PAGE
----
A restaurant on the Woodstock Square will offer video gambling after a divided City Council voted to allow it.

La Placita, 108 Cass St., was granted a gambling license May 2 despite concern from some council members over the restaurant’s location and an earlier promise that it would never host gambling.

When La Placita owner Edgardo Urbina received a liquor license from the city in 2015, he told the council he wouldn’t allow video gambling in his restaurant. A liquor license is a prerequisite for an establishment to have gambling machines.

“That decision [to grant a liquor license] was made very clearly with the promise of not pursuing video gambling,” Councilwoman Maureen Larson said. 

Urbina told the council he regretted making that promise because competition from other restaurants with gambling licenses has made it tough to stay in business.

“It’s pretty hard to sustain,” Urbina said. “I’m asking for the opportunity that the other businesses have gotten.”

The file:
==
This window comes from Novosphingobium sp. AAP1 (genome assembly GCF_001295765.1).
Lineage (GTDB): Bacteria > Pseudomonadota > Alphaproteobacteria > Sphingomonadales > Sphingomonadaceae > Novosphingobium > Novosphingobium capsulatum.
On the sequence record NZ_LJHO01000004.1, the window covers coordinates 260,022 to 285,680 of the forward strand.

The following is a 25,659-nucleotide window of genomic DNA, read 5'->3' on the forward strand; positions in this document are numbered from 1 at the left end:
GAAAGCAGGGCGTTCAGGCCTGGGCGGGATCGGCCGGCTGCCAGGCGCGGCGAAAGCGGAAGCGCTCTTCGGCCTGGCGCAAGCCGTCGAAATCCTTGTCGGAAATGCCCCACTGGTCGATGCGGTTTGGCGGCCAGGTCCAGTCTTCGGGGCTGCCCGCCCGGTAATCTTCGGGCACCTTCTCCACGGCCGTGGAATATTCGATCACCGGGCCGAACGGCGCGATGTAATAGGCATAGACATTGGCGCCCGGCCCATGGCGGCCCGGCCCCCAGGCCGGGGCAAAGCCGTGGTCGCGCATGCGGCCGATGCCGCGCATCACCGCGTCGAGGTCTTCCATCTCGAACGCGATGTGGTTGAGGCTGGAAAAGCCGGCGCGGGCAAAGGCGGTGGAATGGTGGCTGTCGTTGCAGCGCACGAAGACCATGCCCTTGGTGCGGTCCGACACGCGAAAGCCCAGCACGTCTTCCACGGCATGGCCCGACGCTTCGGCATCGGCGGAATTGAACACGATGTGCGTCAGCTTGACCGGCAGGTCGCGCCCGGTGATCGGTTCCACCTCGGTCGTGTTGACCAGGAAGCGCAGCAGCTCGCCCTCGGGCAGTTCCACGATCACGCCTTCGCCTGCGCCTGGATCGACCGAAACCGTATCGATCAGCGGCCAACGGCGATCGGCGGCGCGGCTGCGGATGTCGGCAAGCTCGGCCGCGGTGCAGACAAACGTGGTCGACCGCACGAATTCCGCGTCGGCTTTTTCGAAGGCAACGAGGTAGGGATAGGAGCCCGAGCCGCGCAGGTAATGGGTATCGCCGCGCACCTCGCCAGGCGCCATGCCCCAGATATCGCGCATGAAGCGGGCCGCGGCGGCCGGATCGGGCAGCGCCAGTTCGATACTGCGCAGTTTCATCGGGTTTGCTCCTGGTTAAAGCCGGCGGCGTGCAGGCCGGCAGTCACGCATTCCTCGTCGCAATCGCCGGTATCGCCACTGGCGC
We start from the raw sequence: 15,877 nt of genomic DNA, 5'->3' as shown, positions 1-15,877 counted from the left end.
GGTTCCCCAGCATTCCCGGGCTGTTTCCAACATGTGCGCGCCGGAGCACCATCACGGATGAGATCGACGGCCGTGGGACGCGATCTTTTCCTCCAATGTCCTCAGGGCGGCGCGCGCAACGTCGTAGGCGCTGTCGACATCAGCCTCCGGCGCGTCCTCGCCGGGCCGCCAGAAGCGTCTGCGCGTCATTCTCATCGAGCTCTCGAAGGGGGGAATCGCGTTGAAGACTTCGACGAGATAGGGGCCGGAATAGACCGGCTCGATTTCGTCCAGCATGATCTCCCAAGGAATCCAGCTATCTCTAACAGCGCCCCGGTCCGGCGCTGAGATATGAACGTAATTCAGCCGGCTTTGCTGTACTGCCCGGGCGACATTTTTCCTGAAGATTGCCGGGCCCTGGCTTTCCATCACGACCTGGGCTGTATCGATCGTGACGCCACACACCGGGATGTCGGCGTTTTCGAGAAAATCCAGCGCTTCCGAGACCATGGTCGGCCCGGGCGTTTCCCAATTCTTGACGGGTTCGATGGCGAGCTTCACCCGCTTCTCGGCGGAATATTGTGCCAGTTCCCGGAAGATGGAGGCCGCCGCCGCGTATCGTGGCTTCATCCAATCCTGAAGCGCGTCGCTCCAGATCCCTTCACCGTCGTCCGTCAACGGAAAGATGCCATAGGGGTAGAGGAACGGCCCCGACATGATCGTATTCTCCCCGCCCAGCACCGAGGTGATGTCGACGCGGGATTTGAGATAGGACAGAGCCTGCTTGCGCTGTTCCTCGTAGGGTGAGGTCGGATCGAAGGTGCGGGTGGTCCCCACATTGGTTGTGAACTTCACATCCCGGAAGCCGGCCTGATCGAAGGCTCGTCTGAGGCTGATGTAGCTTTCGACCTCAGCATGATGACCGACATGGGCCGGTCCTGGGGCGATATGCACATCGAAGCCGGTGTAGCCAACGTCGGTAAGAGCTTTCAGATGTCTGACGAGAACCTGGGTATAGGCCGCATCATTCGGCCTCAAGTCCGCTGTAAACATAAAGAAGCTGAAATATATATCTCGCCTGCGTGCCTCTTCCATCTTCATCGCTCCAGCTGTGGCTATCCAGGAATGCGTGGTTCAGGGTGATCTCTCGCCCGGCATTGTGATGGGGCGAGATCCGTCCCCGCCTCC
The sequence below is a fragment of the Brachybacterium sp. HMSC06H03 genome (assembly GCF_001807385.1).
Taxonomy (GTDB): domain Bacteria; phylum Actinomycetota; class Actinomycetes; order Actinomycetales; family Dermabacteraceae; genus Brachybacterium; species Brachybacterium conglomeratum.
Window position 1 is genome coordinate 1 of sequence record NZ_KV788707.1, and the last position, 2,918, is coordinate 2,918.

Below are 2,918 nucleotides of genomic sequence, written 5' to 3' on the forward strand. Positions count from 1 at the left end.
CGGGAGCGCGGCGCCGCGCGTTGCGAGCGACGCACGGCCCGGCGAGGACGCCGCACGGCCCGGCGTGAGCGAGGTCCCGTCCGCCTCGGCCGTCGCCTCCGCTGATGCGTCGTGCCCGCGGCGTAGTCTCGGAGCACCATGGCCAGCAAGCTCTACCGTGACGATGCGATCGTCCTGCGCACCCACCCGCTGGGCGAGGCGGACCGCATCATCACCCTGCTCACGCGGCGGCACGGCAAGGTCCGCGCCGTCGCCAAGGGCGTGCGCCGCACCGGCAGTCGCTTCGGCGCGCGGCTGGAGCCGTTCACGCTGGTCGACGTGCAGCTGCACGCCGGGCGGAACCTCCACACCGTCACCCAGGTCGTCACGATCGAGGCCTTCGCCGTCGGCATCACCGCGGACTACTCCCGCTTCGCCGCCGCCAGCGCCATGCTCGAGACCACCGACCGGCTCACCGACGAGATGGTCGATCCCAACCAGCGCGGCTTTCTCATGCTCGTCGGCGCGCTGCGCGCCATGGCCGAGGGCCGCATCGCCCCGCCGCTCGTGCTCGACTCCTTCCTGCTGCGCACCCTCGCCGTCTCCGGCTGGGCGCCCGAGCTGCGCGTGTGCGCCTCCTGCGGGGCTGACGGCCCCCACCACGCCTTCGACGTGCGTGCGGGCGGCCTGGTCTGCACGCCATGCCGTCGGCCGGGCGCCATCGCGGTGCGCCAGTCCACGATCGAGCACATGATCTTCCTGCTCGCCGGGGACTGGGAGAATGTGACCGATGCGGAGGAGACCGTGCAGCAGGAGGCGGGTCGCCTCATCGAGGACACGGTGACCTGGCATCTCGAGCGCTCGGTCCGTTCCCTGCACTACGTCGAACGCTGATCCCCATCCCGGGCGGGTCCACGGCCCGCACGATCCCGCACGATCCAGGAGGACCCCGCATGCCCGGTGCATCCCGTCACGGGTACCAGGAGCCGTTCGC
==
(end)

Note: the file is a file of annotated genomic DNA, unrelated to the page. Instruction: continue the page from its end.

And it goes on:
Woodstock’s Lisa Hanson said she was concerned about the amount of video gambling in Woodstock. She is co-owner of The Backdrop, a shop adjacent to Urbina’s restaurant.

“I don’t think you realize how much it seems like that is the focus of Woodstock — the bars and gambling — and that is discouraging to me as a business owner who’s not in that business,” Hanson told the council.

Councilman Jim Prindiville said he opposed granting the license because of the restaurant’s prominent location at the corner of Cass and Main streets.

“That’s a really important building that is a symbol of what our downtown is,” Prindiville said. “In that sense, I don’t think video gambling is compatible with the use and vision that we have for our town.”

But Mayor Brian Sager said it would be wrong for the city to deny a gambling license to La Placita while allowing it at competing restaurants.

“I think it would be unfair, in my mind, to limit the opportunity for you to have video gaming when other businesses have that right,” Sager told Urbina.  

Woodstock’s Jenn Feeley agreed, saying council members would be penalizing La Placita for the council’s previous decisions to allow gambling if they were to deny the restaurant a license.

The council approved the license 4-2, with Larson and Prindiville voting no. Councilman Dan Hart recused himself from the vote.

At the same meeting, the council voted 6-0 to approve a video gambling license for Rendezvous Bistro, 2400 Lake Shore Drive. The restaurant previously hosted video gambling machines when it was under different ownership.

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